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Health Care Reform:

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Back to the Future With Hillary and Healthcare

WebMD Health News

Feb. 5, 2001 (Washington) -- She's baaaaaaack! After a spectacularly failed effort to reform the nation's healthcare system in the early 1990s, Hillary Clinton has health in her sights again -- from her new seat in the U.S. Senate.

People seem to love or hate Hillary. A role model to many, she's the first First Lady to win election to the Senate. At the same time, conservatives especially revile her. One web site is devoted to her as a "wicked witch," among a number that pillory her controversial past.

But now Sen. Clinton (D-N.Y.) has a plum spot on the chamber's Health, Education, Labor, and Pensions (HELP) Committee, which is responsible for passing health insurance and public health legislation. This week, the committee will review patient privacy regulations.

The Senate is sometimes referred to as the ultimate old boys' club, and newly elected senators aren't usually movers and shakers there.

Clinton has, nevertheless, drawn plenty of news cameras, thus far, to her Senate comings and goings. And she's got a full plate of healthcare proposals.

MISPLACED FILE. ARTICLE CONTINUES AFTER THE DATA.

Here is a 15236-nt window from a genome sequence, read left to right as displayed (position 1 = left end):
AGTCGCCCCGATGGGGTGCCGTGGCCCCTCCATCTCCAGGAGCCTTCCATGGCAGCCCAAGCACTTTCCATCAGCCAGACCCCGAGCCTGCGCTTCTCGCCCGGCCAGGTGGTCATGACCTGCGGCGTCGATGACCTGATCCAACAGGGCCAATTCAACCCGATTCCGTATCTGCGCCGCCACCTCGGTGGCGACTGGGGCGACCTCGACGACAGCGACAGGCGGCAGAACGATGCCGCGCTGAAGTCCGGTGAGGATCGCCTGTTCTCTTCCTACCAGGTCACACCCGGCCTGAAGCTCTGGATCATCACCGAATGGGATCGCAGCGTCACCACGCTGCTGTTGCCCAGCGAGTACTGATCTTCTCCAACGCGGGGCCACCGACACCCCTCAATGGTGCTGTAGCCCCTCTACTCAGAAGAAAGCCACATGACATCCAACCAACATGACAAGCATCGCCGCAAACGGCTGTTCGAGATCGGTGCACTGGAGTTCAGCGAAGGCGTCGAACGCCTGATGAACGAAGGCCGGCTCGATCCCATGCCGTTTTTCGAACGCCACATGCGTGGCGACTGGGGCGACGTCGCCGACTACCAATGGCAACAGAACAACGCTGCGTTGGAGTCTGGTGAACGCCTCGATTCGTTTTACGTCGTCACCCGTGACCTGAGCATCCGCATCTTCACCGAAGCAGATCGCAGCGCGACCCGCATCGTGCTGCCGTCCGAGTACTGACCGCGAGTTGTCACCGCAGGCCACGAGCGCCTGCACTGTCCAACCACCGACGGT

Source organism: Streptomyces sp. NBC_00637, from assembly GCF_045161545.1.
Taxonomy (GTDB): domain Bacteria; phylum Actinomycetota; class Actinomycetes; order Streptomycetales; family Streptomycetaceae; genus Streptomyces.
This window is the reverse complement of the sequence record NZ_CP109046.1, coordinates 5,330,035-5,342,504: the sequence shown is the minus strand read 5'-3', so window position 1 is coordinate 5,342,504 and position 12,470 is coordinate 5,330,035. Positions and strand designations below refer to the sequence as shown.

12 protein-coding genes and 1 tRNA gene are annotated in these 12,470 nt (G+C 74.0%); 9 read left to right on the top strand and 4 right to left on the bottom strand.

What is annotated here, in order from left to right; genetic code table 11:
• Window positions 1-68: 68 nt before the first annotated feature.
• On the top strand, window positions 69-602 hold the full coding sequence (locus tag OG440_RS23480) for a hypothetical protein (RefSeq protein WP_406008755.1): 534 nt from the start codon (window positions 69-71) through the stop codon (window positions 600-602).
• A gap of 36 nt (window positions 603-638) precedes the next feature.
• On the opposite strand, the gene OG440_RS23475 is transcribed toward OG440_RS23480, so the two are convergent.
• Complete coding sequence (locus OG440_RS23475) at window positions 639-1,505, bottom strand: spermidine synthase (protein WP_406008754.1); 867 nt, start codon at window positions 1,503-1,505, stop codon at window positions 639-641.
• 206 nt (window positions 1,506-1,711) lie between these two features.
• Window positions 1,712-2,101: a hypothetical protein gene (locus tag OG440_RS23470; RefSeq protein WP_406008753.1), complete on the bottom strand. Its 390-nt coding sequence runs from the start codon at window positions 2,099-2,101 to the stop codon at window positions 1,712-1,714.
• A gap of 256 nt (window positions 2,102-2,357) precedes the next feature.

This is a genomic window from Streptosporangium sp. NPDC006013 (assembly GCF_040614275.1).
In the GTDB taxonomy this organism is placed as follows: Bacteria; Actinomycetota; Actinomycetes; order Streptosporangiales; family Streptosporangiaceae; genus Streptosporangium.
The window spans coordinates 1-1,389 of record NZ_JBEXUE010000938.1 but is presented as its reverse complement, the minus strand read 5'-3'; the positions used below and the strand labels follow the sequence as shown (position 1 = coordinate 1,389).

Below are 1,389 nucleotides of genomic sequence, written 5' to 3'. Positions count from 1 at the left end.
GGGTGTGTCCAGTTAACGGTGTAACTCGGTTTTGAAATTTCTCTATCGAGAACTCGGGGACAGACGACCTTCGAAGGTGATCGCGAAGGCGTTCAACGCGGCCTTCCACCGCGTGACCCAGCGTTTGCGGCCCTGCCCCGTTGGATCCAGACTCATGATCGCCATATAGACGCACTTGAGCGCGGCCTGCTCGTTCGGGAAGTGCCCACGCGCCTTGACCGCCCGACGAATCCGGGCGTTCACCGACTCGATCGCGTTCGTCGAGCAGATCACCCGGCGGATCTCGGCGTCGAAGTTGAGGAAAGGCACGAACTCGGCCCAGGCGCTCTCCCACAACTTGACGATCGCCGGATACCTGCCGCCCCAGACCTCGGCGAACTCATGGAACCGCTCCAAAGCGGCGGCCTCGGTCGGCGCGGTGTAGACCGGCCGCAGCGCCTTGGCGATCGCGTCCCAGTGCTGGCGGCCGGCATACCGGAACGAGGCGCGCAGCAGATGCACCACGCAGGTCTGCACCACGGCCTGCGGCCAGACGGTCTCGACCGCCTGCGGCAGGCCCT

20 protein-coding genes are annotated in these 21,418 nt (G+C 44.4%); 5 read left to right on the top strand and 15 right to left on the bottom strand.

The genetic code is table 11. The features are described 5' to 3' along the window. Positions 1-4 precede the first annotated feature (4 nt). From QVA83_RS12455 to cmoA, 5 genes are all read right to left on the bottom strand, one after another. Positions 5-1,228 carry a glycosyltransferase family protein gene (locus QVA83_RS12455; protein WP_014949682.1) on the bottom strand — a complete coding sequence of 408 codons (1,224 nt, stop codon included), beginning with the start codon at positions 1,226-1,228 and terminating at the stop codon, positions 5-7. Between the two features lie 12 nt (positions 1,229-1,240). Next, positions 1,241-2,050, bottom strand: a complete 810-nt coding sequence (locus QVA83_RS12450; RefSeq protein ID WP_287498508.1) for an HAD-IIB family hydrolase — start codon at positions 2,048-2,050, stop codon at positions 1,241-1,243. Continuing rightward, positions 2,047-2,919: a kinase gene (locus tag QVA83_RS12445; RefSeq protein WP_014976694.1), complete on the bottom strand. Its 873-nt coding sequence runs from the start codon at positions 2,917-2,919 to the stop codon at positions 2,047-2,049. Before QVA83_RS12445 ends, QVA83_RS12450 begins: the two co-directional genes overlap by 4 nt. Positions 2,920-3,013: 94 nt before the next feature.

Her healthcare history is still fresh in many minds. Soon after President Clinton took office, Hillary became pilot of the infamous White House's healthcare reform task force, which crafted -- behind closed doors -- a major overhaul of the nation's health financing and delivery structure.

But not only did Congress fail to pass any health reform measure, a federal court also slapped several hundred thousand dollars in penalties on the Clinton White House for failing to keep the task force's meetings and records public.

Jane Orient, MD, executive director of the Association of American Physicians and Surgeons, which successfully sued the task force for its lack of openness, tells WebMD, "Her plan would have potentially either outlawed private medicine or made it virtually impossible to obtain it. She would have had the government dictating everything about what care could be offered, who could get it, and how much could be spent on it."

According to Orient, "She's learned more about how to get her way, but she hasn't changed her opinion about her ultimate goal. I would not underestimate her at all."

But the memory of the failed health reforms failed to crush Clinton's ambitions for the Senate. During her rough-and-tumble campaign for the seat, GOP opponents unsuccessfully tried to use that past against her. New York's conservative party ran TV ads that asked, "If you trust Hillary Clinton, maybe you should see your doctor, while you still can."

Was that then, and this now? Joe Karpinski, GOP spokesman for the HELP committee, tells WebMD, "Those are old things. We are sort of like a team at the beginning of the football season. What you did before is statistical. It's out there; it's known. But you are really judged on what you do this year.

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